ScanWatch collects data on heart rate using photoplethysmography (PPG) and calculates a measurement based on dedicated algorithms. PPG uses light reflected by the blood and skin to measure the variation in blood flow to the veins, which can be used to calculate the heart rate. That is why it may be difficult to obtain an accurate measurement if ScanWatch is not worn optimally.
To obtain the most accurate results please follow these guidelines:
- ScanWatch should be worn tightly enough that the sensor on the back of the watch face touches your skin.
- Wear ScanWatch 1 to 2 finger width away from your wrist bone.
- Use the wristband Withings provides with your ScanWatch.
- Make sure that your watch stays in place during exercise. If it moves around at all, tighten your band one notch.
- Make sure your band is secure, but not too tight. It should be comfortable and allow proper circulation.
- Make sure the watch is clean, so the green LEDs are not obstructed by dust or dirt.
Additional factors that can cause the heart rate to be measured inaccurately:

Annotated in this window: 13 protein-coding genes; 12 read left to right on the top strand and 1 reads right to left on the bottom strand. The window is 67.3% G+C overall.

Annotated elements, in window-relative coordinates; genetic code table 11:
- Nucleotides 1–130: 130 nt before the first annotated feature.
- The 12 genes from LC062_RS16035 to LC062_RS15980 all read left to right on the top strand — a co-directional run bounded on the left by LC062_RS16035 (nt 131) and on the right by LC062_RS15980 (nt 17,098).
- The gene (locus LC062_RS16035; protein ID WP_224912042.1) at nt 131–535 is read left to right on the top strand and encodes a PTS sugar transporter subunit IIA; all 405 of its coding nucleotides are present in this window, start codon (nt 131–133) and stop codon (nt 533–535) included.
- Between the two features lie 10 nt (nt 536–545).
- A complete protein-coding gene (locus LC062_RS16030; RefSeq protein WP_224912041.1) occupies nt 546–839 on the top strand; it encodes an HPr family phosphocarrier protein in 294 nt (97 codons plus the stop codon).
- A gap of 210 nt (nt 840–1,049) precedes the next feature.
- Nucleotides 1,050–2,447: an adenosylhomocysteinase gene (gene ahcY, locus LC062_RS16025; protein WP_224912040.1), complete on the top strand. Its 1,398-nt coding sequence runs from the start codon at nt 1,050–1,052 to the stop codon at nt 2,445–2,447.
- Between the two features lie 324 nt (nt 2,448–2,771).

Skin perfusion, or how much blood is flowing through the skin, varies among individuals and according to the environment. In certain circumstances, ScanWatch may not be able to provide an accurate heart rate measurement.
Skin and blood properties
The technology used by ScanWatch is based on the light reflected by your skin and blood. Any permanent or temporary changes to your skin, such as tattoos, sweat, or even hair on the wrist may affect the measurements.
Note that you may have more difficulties to obtain an accurate heart rate measurement if you have circulatory issues.
Environmental factors may affect the ability of ScanWatch to take an accurate measurement. For example, water may obstruct or modify the light dispersion, and cold weather may impact skin perfusion.
ScanWatch needs to stay securely in place to provide a heart rate measurement. Activities that cause force to the wrist, such as boxing or volleyball, may not allow ScanWatch to provide an accurate heart rate measurement.